US 20040213016 A1
An automotive lighting assembly cooling system includes a heat pipe with an evaporation area proximate to a beat generating component, such as a Light Emitting Diode (LED), and a condensing area located remote from the evaporation area. Evaporation of fluid within the heat pipe transfers heat away from the heat generating component. The efficiency of the cooling system in one embodiment is increased by including fins associated with the condensing area and placing the fins in an area where air flow external to a moving vehicle assists in cooling the fins.
1. An automotive lighting assembly comprising,
an LED that generates heat when energized, and
a heat pipe thermally coupled to the LED, such that at least some of the heat generated by the LED is transferred to the heat pipe.
2. The automotive lighting assembly of
a shell, the shell defining an evaporation area internal to the heat pipe and
a plurality of fins extending into the evaporation area.
3. The automotive lighting assembly of
a shell, the shell defining a condensation area internal to the heat pipe, the heat pipe being designed such that when the automotive lighting assembly is mounted to a vehicle, the condensation area is thermally coupled to air external to the vehicle.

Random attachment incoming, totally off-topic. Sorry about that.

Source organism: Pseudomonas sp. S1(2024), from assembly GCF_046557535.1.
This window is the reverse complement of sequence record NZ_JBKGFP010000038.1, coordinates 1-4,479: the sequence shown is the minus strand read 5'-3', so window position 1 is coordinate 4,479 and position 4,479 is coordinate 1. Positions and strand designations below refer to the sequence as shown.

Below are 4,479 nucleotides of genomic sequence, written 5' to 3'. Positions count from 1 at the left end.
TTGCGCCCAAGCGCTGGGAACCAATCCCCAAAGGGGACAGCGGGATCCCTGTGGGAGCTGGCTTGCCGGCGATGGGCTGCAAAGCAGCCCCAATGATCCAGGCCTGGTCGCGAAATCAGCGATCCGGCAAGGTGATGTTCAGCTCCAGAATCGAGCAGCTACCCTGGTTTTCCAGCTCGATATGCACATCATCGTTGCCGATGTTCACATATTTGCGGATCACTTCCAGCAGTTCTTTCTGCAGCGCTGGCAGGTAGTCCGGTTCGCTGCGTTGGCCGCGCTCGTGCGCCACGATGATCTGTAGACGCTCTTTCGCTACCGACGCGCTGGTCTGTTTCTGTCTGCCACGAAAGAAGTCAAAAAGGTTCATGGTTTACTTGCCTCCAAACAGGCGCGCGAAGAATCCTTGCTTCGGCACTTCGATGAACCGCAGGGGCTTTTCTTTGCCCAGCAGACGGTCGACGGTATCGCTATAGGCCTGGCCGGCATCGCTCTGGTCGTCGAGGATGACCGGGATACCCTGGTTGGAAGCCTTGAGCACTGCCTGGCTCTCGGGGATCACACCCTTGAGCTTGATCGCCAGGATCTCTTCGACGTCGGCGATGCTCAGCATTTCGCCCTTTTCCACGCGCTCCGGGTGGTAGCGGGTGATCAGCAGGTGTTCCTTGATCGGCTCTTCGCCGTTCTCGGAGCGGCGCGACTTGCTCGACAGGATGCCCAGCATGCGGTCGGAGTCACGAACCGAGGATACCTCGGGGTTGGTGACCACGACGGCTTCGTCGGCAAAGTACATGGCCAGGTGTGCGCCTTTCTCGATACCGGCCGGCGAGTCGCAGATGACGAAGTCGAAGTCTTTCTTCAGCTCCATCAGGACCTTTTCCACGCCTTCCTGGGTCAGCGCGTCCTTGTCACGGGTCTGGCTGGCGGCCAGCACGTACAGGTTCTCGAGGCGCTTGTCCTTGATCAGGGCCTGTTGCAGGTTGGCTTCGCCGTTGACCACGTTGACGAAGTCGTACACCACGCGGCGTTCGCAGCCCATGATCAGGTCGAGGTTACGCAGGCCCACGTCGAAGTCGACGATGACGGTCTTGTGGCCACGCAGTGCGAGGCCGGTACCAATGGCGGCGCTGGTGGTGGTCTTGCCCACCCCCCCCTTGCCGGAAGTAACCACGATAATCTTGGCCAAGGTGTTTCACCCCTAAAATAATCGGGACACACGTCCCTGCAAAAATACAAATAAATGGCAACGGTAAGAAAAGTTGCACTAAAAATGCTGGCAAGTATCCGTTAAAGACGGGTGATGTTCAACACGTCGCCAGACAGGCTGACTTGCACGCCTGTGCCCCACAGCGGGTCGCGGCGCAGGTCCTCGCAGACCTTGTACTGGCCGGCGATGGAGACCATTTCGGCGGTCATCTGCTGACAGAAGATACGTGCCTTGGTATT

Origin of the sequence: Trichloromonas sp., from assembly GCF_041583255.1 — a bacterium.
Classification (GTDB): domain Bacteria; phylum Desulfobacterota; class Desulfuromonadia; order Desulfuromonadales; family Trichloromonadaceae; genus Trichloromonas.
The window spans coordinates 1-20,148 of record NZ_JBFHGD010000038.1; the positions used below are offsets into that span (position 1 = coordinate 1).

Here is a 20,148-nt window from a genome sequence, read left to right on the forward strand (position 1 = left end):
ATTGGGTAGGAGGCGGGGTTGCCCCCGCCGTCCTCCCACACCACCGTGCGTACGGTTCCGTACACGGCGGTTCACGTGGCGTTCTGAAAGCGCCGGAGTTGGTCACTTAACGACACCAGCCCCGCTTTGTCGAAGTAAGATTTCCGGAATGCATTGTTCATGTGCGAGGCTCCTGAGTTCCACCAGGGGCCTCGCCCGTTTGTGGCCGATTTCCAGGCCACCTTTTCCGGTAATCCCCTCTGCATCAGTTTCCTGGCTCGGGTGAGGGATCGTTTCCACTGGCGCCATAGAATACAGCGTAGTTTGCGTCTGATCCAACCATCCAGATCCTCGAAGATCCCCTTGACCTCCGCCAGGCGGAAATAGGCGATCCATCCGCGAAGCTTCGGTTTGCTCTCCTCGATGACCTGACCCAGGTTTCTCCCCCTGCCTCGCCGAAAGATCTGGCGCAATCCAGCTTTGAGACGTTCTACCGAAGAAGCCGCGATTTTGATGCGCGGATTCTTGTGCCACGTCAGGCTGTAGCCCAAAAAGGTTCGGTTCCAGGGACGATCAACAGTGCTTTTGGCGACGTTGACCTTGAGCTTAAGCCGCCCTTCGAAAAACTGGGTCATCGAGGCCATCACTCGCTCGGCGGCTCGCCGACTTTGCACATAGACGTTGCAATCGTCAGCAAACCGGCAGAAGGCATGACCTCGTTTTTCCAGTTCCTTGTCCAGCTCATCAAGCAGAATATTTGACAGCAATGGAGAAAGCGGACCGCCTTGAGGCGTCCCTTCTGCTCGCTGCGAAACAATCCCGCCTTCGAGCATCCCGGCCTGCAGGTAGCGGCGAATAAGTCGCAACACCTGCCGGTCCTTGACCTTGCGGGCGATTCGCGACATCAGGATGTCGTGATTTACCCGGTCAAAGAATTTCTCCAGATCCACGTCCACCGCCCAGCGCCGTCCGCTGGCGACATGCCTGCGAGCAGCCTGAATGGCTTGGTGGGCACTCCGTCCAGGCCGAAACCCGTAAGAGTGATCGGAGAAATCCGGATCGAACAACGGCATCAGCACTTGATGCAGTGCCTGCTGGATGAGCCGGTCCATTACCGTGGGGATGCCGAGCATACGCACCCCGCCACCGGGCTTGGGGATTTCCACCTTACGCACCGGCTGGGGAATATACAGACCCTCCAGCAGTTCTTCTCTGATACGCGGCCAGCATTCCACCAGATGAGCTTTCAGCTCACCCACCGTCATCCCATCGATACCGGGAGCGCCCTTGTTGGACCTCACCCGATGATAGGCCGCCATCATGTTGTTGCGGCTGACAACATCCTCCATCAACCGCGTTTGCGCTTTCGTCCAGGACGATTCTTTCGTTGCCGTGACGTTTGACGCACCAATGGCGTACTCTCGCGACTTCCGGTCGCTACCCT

4. The automotive lighting assembly of
5. The automotive lighting assembly of
6. The automotive lighting assembly of
a shell, the shell defining a condensation area internal to the heat pipe, and
at least one protuberance extending from the heat pipe, the protuberance thermally coupled to the condensation area such that heat at the condensation area may be transferred to the protuberance.
7. The automotive lighting assembly of
8. The automotive lighting assembly of
9. The automotive lighting assembly of
10. The automotive lighting assembly of
11. A method of cooling an automotive lighting assembly comprising the steps of,
thermally coupling a fluid to a light assembly, and
evaporating the fluid to form a vapor.
12. The method of
providing a heat pipe with a shell that defines a condensing area and an evaporation area, the fluid contained within the shell of the heat pipe and located at the evaporation area,
thermally coupling the light assembly to the shell of the heat pipe proximate to the evaporation area, and
transferring heat from the light assembly through the shell of the heat pipe to the fluid.
13. The method of
thermally coupling a heat sink external to the heat pipe to the shell of the heat pipe at location proximate to the condensation area, and
transferring heat from the vapor through the shell of the heat pipe at the condensation area to the heat sink.
14. The method of